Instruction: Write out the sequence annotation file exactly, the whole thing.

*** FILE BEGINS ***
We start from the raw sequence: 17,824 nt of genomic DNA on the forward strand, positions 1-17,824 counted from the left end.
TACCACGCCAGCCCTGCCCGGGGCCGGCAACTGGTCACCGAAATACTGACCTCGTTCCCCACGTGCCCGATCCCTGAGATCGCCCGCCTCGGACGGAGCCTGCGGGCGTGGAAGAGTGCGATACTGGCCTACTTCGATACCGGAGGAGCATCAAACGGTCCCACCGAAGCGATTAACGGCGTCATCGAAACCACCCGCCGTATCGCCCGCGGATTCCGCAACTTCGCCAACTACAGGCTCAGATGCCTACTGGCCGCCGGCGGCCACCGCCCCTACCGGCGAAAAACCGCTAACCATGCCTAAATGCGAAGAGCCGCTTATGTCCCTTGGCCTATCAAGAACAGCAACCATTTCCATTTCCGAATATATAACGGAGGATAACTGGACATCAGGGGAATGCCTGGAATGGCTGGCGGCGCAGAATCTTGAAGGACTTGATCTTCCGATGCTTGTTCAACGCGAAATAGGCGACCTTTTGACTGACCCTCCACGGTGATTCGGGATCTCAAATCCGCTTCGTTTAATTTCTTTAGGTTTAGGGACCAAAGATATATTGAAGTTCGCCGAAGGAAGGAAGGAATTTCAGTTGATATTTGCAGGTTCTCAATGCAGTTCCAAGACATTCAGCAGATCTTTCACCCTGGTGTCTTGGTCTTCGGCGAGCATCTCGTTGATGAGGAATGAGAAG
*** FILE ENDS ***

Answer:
We start from the raw sequence: 17,824 nt of genomic DNA on the forward strand, positions 1-17,824 counted from the left end.
TACCACGCCAGCCCTGCCCGGGGCCGGCAACTGGTCACCGAAATACTGACCTCGTTCCCCACGTGCCCGATCCCTGAGATCGCCCGCCTCGGACGGAGCCTGCGGGCGTGGAAGAGTGCGATACTGGCCTACTTCGATACCGGAGGAGCATCAAACGGTCCCACCGAAGCGATTAACGGCGTCATCGAAACCACCCGCCGTATCGCCCGCGGATTCCGCAACTTCGCCAACTACAGGCTCAGATGCCTACTGGCCGCCGGCGGCCACCGCCCCTACCGGCGAAAAACCGCTAACCATGCCTAAATGCGAAGAGCCGCTTATGTCCCTTGGCCTATCAAGAACAGCAACCATTTCCATTTCCGAATATATAACGGAGGATAACTGGACATCAGGGGAATGCCTGGAATGGCTGGCGGCGCAGAATCTTGAAGGACTTGATCTTCCGATGCTTGTTCAACGCGAAATAGGCGACCTTTTGACTGACCCTCCACGGTGATTCGGGATCTCAAATCCGCTTCGTTTAATTTCTTTAGGTTTAGGGACCAAAGATATATTGAAGTTCGCCGAAGGAAGGAAGGAATTTCAGTTGATATTTGCAGGTTCTCAATGCAGTTCCAAGACATTCAGCAGATCTTTCACCCTGGTGTCTTGGTCTTCGGCGAGCATCTCGTTGATGAGGAATGAGAAG